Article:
Autopia: A Neurodiverse Dreamland

While architects have considered the existence of individuals with various types and degrees of disabilities, this has predominantly focused on “accessibility,” which is mostly physical concept. However, there are other deficiencies or disabilities that are not as “visible” and are precluded when a built environment is made “accessible.” For people with certain cognitive and sensory deficiencies, including those suffering from autism, due to their deficits, they have to make an enormous effort to be able to assimilate and understand the environment surrounding them. Despite the high incidence of autism, there is yet to be developed architectural design guidelines that cater to the broad scope of autistic needs.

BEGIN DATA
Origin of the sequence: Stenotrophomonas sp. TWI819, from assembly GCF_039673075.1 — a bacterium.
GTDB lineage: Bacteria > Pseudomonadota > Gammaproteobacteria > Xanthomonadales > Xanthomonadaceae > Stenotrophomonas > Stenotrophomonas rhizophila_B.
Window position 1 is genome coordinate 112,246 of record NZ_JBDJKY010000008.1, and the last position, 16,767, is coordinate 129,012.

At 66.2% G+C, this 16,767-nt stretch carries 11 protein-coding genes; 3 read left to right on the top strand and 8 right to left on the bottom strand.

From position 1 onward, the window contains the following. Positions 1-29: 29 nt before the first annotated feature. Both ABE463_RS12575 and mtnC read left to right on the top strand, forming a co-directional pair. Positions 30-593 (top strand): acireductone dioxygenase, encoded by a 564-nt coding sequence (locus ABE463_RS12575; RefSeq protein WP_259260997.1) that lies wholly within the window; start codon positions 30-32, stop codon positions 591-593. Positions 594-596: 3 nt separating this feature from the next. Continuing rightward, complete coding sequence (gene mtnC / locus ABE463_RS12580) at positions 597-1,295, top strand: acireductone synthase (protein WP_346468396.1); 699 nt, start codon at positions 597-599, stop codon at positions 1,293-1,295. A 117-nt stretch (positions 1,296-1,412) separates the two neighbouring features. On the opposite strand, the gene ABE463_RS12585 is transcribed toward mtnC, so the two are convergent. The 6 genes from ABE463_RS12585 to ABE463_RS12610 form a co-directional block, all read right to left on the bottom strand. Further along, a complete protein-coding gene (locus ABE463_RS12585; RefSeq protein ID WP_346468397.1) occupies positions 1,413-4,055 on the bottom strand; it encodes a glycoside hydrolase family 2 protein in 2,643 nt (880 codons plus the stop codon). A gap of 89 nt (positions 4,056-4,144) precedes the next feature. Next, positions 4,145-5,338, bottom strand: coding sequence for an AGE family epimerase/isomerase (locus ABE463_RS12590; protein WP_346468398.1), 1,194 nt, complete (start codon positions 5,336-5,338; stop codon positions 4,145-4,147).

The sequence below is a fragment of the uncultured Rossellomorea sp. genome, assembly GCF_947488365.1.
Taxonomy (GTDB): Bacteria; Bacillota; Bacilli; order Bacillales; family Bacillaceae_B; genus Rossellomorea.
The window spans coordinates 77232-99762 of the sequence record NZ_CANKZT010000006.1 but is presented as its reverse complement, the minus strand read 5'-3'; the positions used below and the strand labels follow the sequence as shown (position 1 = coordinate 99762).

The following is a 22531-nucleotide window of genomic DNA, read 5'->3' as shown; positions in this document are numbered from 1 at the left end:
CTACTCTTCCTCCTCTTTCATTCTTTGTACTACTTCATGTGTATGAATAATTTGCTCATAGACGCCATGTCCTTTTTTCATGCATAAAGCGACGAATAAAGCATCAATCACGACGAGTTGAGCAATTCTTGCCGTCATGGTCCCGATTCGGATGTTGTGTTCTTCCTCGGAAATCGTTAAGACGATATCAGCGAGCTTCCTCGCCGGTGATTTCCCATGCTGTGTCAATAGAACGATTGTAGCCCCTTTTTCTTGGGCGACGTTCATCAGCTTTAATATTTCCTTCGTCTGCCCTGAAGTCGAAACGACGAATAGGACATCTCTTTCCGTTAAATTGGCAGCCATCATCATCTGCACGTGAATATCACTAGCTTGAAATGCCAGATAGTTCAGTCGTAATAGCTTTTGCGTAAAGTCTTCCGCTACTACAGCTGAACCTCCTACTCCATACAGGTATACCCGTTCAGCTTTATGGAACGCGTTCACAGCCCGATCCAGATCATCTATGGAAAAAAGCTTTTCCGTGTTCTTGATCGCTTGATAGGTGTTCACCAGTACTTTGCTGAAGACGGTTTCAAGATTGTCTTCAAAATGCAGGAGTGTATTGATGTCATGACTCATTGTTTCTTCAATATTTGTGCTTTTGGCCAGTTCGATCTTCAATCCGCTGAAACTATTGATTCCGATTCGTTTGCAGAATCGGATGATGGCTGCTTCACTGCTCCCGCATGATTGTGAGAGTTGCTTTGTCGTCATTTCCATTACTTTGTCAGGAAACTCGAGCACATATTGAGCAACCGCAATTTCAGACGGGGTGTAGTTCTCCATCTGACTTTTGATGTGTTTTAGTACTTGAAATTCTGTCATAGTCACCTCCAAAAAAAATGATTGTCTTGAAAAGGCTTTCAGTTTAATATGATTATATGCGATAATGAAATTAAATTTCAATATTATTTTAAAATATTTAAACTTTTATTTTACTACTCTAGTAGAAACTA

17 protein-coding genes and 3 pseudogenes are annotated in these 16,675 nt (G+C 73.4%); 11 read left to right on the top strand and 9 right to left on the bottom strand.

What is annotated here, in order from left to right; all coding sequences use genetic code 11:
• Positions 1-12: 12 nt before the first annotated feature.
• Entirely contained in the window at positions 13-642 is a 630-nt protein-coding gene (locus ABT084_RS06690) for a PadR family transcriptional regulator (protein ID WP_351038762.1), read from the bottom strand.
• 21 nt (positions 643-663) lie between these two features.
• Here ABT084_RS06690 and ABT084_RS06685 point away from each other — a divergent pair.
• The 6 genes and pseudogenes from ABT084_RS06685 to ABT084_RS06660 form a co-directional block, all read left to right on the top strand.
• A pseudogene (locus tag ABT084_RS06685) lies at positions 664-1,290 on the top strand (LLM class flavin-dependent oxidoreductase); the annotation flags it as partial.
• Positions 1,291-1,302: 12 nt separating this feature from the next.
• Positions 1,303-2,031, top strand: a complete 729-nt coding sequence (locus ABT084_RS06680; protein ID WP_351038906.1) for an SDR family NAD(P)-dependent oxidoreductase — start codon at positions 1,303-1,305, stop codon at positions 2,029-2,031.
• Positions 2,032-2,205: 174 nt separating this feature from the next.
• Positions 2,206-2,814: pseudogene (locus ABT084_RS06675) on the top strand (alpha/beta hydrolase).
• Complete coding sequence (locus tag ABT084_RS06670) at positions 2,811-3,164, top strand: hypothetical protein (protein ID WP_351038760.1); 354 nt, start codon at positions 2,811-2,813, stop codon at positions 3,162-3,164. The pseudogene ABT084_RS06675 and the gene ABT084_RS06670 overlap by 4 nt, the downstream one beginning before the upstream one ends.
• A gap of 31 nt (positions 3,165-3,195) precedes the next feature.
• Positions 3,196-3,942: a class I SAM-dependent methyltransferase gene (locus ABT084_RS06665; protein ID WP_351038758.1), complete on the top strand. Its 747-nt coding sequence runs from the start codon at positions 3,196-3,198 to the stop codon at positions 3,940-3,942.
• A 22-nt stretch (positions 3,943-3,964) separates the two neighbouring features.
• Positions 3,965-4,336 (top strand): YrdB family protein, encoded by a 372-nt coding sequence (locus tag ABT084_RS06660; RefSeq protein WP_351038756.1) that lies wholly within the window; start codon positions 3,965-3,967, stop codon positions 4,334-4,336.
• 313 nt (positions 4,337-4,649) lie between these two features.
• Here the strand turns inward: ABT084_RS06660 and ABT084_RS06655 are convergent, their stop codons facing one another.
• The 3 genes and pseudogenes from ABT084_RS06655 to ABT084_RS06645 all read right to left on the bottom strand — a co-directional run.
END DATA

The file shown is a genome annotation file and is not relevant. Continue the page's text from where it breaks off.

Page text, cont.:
Autopia is a multisensory, immersive experience that channels the limitless imagination of individuals with autism and transforms it into reality. It’s an stimulating and interactive design that provides an opportunity to disconnect from everyday life and connect with emotions through colourful installations and spaces that inspire relaxation, excitement and happiness. Each sensory experience aims to reduce the affects of sensory integration dysfunction in the motor and cognitive development of autistic individuals. Some of the most common problems autistic individuals experience are their hyper- or hypo-sensitivities to sensory stimuli. Their senses seem to be too acute (hypersensitivity) or not working at all (hyposensitivity). These techniques use two or more senses simultaneously so that one sense, perhaps a stronger one, can reinforce another, taking advantage of an individual’s strengths to aid in addressing his weaknesses. Incorporating various levels of stimulation, this project explores the 8 senses through a series of vibrant, interactive and immersive spaces.